What is Mediation?
Mediation is a process that enables persons in conflict to come together to create their own mutually acceptable agreements. A trained third-party neutral known as a mediator assists the parties in coming up with possible solutions to their dispute. Mediation provides an opportunity for parties to resolve their differences in a comfortable, informal setting, and to do so quickly and conveniently.
Mediation is a confidential process. Participation in mediation is voluntary.
Who are the Mediators?
Our mediators are professionally trained facilitators, including both program staff members and community volunteers, with significant mediation experience. They are ready to listen and take the time to help all the parties involved to reach mutually acceptable agreements. Mediators do not act as judges or decision makers. Rather, they empower people to resolve disputes for themselves.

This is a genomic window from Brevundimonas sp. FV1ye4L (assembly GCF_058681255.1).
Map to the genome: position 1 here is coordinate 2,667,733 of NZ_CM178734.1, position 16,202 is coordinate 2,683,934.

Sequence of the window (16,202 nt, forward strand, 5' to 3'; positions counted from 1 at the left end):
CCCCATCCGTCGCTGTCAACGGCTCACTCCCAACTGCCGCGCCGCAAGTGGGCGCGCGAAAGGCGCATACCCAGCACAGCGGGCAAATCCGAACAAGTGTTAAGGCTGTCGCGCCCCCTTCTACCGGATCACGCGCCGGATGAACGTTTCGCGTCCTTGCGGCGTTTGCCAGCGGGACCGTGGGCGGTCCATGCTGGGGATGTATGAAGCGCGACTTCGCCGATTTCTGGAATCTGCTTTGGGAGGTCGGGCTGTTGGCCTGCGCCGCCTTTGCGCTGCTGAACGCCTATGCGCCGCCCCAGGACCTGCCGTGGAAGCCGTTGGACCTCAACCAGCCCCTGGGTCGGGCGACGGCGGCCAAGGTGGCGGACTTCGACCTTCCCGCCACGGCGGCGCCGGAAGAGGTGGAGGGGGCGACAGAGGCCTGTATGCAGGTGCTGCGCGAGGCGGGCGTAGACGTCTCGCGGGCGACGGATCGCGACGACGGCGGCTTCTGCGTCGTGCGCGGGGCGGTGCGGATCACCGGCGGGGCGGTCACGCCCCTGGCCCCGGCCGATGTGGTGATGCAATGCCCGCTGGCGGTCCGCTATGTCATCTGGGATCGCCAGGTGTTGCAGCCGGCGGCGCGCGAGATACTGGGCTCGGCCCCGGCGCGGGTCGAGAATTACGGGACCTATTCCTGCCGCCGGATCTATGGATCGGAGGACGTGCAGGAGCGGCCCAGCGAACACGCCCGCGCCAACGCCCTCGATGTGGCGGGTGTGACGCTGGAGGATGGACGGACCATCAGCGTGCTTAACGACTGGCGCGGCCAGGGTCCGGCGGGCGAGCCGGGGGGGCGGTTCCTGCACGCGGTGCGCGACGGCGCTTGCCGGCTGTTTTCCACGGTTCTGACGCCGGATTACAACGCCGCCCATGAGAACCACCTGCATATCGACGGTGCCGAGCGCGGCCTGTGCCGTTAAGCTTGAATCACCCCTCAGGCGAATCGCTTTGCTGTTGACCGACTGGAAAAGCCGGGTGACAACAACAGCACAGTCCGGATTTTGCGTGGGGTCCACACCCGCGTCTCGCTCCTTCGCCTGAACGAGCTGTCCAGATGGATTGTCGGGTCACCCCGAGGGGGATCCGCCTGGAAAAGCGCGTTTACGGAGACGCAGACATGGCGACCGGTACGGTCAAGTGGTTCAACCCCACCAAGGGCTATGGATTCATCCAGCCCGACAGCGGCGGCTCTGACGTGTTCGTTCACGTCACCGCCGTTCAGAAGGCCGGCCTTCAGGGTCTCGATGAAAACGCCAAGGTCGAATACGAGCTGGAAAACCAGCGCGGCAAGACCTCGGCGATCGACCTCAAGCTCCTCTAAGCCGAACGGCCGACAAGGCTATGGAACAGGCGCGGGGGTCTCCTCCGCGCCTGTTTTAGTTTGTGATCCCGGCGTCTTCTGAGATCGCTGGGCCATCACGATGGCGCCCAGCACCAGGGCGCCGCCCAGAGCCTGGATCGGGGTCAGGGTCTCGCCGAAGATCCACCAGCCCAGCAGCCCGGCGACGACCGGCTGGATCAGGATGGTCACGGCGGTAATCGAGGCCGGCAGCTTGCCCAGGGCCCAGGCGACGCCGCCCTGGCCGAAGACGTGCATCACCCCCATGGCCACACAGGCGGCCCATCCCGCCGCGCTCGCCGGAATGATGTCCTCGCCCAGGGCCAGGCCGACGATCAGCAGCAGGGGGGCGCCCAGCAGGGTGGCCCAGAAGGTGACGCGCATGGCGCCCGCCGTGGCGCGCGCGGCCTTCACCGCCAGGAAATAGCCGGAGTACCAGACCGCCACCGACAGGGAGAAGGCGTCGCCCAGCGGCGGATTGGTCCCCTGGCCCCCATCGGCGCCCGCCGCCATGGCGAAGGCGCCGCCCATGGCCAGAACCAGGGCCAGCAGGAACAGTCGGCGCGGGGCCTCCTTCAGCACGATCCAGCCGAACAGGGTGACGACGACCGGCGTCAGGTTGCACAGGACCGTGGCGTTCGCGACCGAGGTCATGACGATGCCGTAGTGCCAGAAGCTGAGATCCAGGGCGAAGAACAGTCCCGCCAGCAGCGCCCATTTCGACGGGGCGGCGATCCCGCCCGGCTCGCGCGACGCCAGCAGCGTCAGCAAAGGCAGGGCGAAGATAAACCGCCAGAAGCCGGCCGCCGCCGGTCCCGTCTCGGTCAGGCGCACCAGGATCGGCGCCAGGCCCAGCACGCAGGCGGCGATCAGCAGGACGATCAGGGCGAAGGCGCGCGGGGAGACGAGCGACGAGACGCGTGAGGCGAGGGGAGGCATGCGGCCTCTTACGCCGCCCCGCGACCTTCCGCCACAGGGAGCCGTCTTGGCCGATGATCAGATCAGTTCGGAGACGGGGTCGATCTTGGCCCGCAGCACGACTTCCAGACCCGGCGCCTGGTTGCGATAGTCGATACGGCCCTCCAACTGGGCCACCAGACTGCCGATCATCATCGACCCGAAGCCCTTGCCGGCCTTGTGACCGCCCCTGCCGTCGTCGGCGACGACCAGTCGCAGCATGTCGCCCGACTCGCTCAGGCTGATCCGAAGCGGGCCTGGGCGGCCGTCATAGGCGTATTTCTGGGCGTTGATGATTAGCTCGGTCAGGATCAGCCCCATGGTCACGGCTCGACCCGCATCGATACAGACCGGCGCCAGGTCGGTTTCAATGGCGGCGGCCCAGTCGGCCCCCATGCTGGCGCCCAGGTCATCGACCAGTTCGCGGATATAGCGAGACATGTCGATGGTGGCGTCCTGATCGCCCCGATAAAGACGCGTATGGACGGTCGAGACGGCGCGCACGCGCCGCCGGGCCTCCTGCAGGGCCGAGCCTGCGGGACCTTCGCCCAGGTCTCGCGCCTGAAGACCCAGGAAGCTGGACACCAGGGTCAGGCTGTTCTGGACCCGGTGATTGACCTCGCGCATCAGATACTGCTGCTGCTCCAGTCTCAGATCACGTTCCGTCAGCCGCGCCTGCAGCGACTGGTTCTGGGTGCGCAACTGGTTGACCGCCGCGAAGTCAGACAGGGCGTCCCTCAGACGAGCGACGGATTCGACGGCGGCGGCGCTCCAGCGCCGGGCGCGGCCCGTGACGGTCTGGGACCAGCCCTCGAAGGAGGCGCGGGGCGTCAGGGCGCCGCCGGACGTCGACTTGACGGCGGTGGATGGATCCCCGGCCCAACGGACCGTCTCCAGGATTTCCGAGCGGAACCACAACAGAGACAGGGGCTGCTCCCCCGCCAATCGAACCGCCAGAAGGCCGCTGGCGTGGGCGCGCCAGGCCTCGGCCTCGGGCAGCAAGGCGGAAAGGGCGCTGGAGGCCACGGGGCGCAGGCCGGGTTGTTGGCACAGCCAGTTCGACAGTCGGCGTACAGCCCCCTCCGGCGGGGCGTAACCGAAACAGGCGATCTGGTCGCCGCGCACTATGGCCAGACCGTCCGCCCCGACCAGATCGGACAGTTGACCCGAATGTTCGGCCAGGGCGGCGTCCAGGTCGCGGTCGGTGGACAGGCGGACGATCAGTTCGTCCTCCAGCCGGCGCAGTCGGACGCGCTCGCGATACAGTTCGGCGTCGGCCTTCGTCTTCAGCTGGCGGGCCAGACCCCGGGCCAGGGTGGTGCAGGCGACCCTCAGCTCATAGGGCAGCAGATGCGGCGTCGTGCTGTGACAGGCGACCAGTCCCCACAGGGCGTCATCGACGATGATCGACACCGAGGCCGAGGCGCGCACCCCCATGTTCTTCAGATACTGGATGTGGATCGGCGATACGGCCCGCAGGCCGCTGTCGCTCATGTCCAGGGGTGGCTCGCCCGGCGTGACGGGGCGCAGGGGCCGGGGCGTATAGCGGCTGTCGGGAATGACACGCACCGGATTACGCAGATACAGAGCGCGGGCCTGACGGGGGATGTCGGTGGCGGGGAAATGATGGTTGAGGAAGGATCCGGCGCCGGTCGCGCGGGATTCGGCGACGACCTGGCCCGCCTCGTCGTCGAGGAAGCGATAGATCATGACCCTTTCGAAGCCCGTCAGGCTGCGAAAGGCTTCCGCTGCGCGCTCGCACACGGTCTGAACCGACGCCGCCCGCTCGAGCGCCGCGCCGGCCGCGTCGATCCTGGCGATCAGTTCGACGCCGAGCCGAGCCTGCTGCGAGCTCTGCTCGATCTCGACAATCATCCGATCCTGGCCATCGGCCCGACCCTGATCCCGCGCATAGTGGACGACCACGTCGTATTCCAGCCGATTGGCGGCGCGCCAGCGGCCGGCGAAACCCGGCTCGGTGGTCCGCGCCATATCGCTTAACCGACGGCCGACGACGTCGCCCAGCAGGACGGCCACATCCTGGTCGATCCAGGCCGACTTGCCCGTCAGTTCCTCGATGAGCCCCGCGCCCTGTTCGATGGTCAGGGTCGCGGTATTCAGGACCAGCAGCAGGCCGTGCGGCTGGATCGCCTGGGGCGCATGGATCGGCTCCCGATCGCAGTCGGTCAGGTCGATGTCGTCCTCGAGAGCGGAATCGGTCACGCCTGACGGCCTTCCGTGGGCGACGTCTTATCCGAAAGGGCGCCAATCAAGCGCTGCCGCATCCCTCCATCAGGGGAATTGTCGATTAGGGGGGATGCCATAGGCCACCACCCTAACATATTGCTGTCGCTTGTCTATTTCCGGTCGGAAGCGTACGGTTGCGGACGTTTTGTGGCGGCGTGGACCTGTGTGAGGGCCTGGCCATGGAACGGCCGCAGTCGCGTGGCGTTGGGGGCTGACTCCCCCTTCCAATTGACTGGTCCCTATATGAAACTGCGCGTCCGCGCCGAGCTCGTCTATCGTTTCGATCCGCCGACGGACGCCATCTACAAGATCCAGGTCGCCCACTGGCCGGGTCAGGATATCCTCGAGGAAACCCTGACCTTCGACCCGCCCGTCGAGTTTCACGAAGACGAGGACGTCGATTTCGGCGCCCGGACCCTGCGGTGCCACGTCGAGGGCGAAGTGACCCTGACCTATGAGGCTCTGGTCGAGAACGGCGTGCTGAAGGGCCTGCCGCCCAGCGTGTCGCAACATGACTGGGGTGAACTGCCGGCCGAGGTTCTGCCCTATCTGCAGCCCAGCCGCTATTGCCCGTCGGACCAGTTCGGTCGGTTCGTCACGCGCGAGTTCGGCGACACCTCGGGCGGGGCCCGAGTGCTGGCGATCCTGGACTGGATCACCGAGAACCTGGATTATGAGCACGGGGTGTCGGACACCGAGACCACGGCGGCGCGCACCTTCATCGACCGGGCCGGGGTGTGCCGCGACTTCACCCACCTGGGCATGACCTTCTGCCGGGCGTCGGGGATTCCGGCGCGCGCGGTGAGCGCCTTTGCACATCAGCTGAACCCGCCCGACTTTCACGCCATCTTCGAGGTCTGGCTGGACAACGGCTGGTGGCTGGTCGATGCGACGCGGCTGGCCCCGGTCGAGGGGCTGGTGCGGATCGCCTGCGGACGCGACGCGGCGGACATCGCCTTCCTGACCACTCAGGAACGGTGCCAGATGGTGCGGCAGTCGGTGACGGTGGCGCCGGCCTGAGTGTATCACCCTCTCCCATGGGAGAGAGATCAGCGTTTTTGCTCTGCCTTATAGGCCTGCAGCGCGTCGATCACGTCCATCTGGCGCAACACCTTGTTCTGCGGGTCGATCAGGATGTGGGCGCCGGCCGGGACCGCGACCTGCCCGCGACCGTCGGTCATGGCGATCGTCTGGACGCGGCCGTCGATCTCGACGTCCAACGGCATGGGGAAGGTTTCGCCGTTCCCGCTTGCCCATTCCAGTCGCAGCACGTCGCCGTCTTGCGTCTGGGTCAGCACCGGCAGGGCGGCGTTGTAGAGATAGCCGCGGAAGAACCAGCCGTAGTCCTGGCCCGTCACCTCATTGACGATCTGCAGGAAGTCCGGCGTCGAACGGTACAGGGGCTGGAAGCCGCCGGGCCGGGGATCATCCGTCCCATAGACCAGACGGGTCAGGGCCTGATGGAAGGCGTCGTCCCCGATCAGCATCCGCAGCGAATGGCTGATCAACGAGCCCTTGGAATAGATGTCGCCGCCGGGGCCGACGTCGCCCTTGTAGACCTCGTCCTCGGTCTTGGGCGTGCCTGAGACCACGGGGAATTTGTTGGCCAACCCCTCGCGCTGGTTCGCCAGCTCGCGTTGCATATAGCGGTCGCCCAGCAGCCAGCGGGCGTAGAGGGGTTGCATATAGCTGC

Who is Served by Our Programs?
Men, women, and families of every age, race, ethnic background, income and education level are served by the program. Mediators can be provided for people who speak languages other than English. People may come to the mediation center on their own or through referrals made by the court system, law enforcement agencies, employers, lawyers, the clergy or other public and private agencies.
Do I Need a Lawyer?
No, lawyers are welcome to come to the mediation session but they are not required. The atmosphere of a mediation session is informal. Parties are encouraged to speak for themselves.
Learn more about our conflict management programs:
- Court-Based Programs
- Community-Based Programs
- School-Based Programs
- Lemon Law Arbitration
- Workplace Conflict Management